CCS 2010, day 1

I’m attending the 2010 ACM Conference on Computer and Communications Security (in Chicago this year), from yesterday (I’m skipping the workshops on Monday and Friday). Was a little to tired to write up what I thought of yesterday’s talks yesterday, so here are some brief thoughts about them now.

Before lunch, I probably should have gone to the security analysis session, but I really wanted to see Justin Samuel’s talk on practical advice for dealing with compromised keys, mostly aimed at people doing signed software distribution—which could also be relevant for people running secure web sites, especially if browsers start paying more attention to changes in the server certificates. The other two talks in this session didn’t really grab me.

After lunch, there was lots of good stuff in the session on wireless and phone security. Husted and Myers described how a malicious group of cooperating cell phones can track the majority of other cell phone users in an area—this is not easy now but will only get easier. Halevi and Saxena (no link available) comprehensively broke all the current schemes for acoustically pairing small widgets together (you put your Bluetooth earbud against your phone, for instance, and it vibrates a code, which your phone detects), even at distance thanks to the magic of parabolic microphones. And a large group from Georgia Tech showed their technique for fingerprinting the networks through which a phone call passes, based on the characteristics of each network’s acoustic compression algorithm.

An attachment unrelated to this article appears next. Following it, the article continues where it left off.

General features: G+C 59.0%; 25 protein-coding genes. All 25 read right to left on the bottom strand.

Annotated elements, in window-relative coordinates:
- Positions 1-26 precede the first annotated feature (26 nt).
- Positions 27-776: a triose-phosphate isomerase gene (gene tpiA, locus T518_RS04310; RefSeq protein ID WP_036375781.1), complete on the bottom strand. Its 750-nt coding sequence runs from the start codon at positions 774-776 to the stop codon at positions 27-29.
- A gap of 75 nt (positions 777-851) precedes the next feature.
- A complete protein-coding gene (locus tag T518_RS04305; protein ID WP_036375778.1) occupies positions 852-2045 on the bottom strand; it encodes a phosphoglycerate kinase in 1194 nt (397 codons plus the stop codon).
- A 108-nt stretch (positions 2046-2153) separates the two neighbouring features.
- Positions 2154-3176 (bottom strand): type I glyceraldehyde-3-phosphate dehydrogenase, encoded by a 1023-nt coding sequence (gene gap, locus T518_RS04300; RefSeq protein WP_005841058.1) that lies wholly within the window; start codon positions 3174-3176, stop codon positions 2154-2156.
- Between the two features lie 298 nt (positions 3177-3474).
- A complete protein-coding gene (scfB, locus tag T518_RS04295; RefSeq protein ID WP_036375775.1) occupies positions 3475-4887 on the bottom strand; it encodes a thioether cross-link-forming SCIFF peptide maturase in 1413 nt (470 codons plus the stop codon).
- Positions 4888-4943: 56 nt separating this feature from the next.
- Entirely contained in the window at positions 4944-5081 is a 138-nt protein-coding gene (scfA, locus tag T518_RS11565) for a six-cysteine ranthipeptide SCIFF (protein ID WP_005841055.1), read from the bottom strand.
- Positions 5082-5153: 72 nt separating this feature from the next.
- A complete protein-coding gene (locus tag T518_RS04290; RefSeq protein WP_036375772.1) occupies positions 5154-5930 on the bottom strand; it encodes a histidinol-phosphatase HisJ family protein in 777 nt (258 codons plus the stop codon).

After that I decided to skip the tutorials and go for a walk. The conference hotel is right on the south bank of the Chicago River and only a few blocks from Lake Michigan, so I walked down the riverfront to the lake and then looped around to the south and back. I’ve never been to Chicago before and it’s very interesting, architecturally. I will post more on this when I can upload photos (left the cable at home, silly me).

The poster session was, unfortunately, a bit of a blur; by that point my brain was full. Collin introduced me to a bunch of people doing ’net security at Cal and we all went out to dinner, which involved more wandering around the downtown looking for a restaurant that had a table for eight.